Fox/Chernin Entertainment’s Ford v Ferrari, an original movie aimed at older males about the 1966 Le Mans race between Henry Ford II and Enzo Ferrari, will lay claim to the No. 1 spot at the domestic box office with a $20 million, maybe even $30M+ start. That will stop Sony’s franchise reboot of Charlie’s Angels in its tracks with its lowest opening in the series — $10M-$12M per industry estimates at 3,400 theaters.
The first two Charlie’s Angels movies, which starred Drew Barrymore, Cameron Diaz and Lucy Liu and were directed by McG, opened to $40.1M (2000’s Charlie’s Angels) and $37.6M (2003’s Charlie’s Angels: Full Throttle), respectively.
Also this frame comes New Line/Bron Studios’ Bill Condon-directed Helen Mirren-Ian McKellen movie The Good Liar, which is tracking in the low-single digits. If it’s lucky and finds its much older 60+ audience, the pic could have a shot at a $10M start. If it’s lucky. No Thursday night previews for Good Liar.
Overseas, Ford v Ferrari revs up in 41 markets this week (or about 67% of its foreign footprint), beginning in France today and including Australia, Brazil, Germany, Italy, Russia, Mexico, Spain and the UK among majors through Friday. Estimates are coming in around the $20M zone for the debut frame, for a potential $50M global start. Stateside previews for Ford v Ferrari start at 6 PM tomorrow, while Charlie’s Angels will have 7 PM previews tonight with full Thursday night previews starting at 4:30 PM tomorrow at 2,700 sites.
A natural comp might seem to be Ron Howard’s Rush, but we’re hearing folks are looking more to period drama thrillers like Bridge of Spies, Argo and even Sully, which each boasted big star power. Ultimately Bridge of Spies ($93.2M final international unadjusted, $72.3M domestic) did best in Italy, the UK, Spain, France and Japan. Argo ($96.3M final overseas, $136M stateside further boosted by an Oscar Best Picture win) was tops in Australia, the UK, France, Spain and Italy; and the Top 5 on Sully ($115.7M offshore total, $125M domestic) were Japan, Australia, the UK, China and France.
For reference, Rush ($65M international final, $26.9M domestic) naturally had its best performance in the UK, followed by Italy, Japan, Germany and Austria. Coming out of Ford v. Ferrari‘s world premiere at Telluride and play at Toronto, the James Mangold-directed Christian Bale-Matt Damon pic has already clocked 91% certified fresh on Rotten Tomatoes.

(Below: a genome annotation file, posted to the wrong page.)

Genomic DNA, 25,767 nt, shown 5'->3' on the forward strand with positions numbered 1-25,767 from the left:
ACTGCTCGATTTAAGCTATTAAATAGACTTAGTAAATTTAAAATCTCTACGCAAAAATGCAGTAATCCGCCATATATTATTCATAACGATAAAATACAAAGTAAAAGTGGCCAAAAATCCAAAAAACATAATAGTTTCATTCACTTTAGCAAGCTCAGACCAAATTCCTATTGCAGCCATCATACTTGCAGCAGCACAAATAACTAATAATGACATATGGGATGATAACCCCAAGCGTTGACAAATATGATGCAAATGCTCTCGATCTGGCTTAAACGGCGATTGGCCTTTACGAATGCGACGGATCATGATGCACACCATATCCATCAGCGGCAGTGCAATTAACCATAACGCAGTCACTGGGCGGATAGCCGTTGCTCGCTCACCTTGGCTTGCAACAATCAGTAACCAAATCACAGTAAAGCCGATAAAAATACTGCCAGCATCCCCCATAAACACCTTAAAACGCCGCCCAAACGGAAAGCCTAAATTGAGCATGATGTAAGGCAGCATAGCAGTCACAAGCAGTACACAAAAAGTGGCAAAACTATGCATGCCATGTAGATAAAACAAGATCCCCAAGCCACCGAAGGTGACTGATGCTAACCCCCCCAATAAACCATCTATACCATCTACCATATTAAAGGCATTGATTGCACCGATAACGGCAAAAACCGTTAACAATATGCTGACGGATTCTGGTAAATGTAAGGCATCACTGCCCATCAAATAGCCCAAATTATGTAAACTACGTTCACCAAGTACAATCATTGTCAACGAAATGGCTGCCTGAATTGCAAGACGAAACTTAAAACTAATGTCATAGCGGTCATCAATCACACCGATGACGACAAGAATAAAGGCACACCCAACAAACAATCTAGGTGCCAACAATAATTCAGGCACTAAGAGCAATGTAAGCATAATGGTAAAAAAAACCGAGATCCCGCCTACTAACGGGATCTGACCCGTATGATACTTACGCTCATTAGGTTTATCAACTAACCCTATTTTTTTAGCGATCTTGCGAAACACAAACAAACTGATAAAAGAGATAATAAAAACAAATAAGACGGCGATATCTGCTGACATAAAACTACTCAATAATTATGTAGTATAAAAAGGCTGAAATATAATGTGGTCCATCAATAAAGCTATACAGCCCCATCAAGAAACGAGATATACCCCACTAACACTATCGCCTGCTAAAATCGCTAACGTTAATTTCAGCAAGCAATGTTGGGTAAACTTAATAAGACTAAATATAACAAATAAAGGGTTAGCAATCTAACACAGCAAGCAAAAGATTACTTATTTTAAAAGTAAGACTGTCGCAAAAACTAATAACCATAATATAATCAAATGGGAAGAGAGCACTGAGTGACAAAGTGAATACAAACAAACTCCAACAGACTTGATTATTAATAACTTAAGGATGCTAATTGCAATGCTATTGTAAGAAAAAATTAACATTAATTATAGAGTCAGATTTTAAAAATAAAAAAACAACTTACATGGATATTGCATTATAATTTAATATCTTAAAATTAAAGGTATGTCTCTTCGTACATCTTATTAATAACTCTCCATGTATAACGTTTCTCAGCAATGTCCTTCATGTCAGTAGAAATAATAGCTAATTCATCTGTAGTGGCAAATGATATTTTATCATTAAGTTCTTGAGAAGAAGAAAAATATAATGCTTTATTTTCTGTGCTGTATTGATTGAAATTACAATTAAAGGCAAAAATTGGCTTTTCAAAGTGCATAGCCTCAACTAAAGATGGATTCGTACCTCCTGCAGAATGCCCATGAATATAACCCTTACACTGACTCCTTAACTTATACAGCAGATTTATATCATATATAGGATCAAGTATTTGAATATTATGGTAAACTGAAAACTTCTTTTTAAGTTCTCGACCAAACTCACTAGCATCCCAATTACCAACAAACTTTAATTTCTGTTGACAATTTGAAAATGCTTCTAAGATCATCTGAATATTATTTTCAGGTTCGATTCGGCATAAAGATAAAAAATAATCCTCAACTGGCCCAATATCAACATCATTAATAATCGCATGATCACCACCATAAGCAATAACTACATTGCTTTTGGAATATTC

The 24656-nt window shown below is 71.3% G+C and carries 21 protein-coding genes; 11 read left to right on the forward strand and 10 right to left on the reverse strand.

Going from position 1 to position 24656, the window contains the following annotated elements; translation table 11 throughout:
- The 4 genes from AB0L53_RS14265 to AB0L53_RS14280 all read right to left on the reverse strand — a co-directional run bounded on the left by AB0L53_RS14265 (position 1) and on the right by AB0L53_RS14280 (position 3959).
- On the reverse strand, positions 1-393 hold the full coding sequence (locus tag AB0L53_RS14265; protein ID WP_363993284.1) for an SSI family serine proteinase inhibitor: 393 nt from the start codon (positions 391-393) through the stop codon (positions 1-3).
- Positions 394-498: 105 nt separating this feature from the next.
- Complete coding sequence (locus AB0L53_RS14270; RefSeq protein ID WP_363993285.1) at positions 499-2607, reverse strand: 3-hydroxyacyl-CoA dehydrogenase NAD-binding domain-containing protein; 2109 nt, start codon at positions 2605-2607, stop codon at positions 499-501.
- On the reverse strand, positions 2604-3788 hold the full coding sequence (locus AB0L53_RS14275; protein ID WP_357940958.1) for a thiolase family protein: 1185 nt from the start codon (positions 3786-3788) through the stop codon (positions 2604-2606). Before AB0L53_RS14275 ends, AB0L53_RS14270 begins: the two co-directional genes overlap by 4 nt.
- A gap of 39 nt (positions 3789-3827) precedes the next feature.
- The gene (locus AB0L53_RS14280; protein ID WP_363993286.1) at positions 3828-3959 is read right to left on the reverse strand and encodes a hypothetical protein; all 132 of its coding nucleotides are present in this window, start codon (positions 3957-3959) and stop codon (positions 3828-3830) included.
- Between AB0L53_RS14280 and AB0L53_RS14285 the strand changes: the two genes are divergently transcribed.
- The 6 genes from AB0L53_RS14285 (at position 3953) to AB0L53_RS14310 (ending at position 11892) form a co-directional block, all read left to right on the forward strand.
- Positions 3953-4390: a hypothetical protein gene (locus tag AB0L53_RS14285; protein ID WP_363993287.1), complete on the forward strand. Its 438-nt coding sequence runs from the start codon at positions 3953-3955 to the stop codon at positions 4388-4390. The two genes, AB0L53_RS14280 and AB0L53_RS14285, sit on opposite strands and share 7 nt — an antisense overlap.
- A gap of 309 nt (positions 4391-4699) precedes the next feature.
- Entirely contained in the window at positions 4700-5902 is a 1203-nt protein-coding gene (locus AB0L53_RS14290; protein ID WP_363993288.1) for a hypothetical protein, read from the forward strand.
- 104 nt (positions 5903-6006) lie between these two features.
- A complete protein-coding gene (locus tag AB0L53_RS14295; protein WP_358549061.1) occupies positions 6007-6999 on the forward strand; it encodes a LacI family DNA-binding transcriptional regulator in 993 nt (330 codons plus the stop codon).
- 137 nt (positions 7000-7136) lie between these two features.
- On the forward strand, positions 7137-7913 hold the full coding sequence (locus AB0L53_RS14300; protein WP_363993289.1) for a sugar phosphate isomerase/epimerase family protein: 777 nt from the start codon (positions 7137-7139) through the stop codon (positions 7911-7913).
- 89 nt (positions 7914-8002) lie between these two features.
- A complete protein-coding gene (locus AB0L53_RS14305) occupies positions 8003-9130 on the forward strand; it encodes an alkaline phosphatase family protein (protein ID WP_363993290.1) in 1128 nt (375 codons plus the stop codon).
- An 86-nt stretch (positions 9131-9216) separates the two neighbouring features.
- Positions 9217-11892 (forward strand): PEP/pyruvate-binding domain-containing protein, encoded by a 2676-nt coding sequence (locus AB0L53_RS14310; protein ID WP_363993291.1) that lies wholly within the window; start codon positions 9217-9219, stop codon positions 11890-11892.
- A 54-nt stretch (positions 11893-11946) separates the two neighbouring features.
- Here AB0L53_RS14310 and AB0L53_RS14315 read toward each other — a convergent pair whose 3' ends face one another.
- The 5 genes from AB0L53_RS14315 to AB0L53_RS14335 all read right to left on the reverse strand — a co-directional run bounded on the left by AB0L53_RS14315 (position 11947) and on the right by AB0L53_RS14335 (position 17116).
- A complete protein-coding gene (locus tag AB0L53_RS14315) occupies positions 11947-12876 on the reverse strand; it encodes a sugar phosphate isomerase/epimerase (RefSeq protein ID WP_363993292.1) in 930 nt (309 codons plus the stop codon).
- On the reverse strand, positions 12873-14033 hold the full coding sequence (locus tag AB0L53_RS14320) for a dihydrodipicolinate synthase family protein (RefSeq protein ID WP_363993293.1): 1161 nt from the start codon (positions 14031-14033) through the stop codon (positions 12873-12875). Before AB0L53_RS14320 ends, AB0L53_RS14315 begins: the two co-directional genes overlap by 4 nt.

Europe should be the top play for Ford v Ferrari (which is being released by Disney abroad per the Fox acquisition) with markets like France, Italy and the UK, which are heavily into racing. Mangold was at the London Film Festival screening and he, Bale and Damon all attended a Paris premiere (the movie in France, as with other markets, goes by the title Le Mans ’66 so there’s bound to be natural curiosity). Asia is a tough one to call, and there is currently no China date. Korea and Japan are not within the opening suite of markets, so the hope will be to build on the early momentum.
Charlie’s Angels, directed, written and produced by Elizabeth Banks and starring Kristen Stewart, Aladdin‘s Naomi Scott and Ella Balinska, is tracking stateside with young girls, but the pic isn’t even hot with them; just higher than males. If there’s any miracle here, the under 25 female demo, one of the most impossible to market to, will decide at the last minute to come out and see this film. Some distribs such as STX wait until the final moments to target the young girl demo on social, given how they decide to go to the movies at the last minute, and in packs. It’s that sort of habit many were unable to predict when Banks’ Pitch Perfect 2 opened in May 2015, and bested its $50M projection with an awesome $69.2M opening.
Unfortunately that’s not expected to happen here. Charlie’s Angels came on low on tracking and has stayed there. Offshore, the Angels will have a well-staggered rollout in Brazil, China, Korea and Russia this weekend. After that, the movie takes a break, likely to make way for the all female-skewing Frozen 2 next weekend. Charlie’s Angels will continue releasing through the end of the year and into early 2020.
Charlie’s Angels cost significantly lower than both of McG’s previous pics in the series; respectively, those pics carried costs of $93M and $120M. Sony says the feature cost a net of $48M with co-financing from Perfect World and 2.0 Entertainment. We’ve heard net is in the mid-$50Ms.
In regards to holdovers, Lionsgate’s Midway is expected to decline 55%, while Warner Bros’ Doctor Sleep will dive 60% with $8.1M and $5.6M, respectively. Midway through five days counts an estimated $23.5M, while Doctor Sleep stands at $17.2M.